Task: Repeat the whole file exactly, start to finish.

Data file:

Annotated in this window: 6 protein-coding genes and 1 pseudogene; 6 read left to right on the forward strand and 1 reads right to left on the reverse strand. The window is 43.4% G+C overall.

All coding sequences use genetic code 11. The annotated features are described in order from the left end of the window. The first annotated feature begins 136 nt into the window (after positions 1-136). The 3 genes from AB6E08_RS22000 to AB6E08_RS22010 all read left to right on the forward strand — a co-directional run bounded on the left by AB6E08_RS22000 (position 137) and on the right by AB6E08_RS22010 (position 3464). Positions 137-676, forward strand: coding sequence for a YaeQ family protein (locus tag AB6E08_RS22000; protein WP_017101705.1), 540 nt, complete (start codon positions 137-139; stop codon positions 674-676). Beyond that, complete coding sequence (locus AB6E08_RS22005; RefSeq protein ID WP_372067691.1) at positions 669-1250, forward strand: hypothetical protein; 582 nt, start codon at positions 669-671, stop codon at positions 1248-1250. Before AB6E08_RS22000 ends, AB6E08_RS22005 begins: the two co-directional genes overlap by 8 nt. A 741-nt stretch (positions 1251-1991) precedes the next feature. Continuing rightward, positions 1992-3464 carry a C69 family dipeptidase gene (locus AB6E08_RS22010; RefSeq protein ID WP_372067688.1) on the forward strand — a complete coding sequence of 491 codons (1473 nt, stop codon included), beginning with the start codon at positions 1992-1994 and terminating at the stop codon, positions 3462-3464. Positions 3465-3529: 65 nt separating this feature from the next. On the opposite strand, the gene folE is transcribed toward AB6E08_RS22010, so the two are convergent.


Annotated in this window: 6 protein-coding genes and 1 pseudogene; 6 read left to right on the forward strand and 1 reads right to left on the reverse strand. The window is 43.4% G+C overall.

All coding sequences use genetic code 11. The annotated features are described in order from the left end of the window. The first annotated feature begins 136 nt into the window (after positions 1-136). The 3 genes from AB6E08_RS22000 to AB6E08_RS22010 all read left to right on the forward strand — a co-directional run bounded on the left by AB6E08_RS22000 (position 137) and on the right by AB6E08_RS22010 (position 3464). Positions 137-676, forward strand: coding sequence for a YaeQ family protein (locus tag AB6E08_RS22000; protein WP_017101705.1), 540 nt, complete (start codon positions 137-139; stop codon positions 674-676). Beyond that, complete coding sequence (locus AB6E08_RS22005; RefSeq protein ID WP_372067691.1) at positions 669-1250, forward strand: hypothetical protein; 582 nt, start codon at positions 669-671, stop codon at positions 1248-1250. Before AB6E08_RS22000 ends, AB6E08_RS22005 begins: the two co-directional genes overlap by 8 nt. A 741-nt stretch (positions 1251-1991) precedes the next feature. Continuing rightward, positions 1992-3464 carry a C69 family dipeptidase gene (locus AB6E08_RS22010; RefSeq protein ID WP_372067688.1) on the forward strand — a complete coding sequence of 491 codons (1473 nt, stop codon included), beginning with the start codon at positions 1992-1994 and terminating at the stop codon, positions 3462-3464. Positions 3465-3529: 65 nt separating this feature from the next. On the opposite strand, the gene folE is transcribed toward AB6E08_RS22010, so the two are convergent.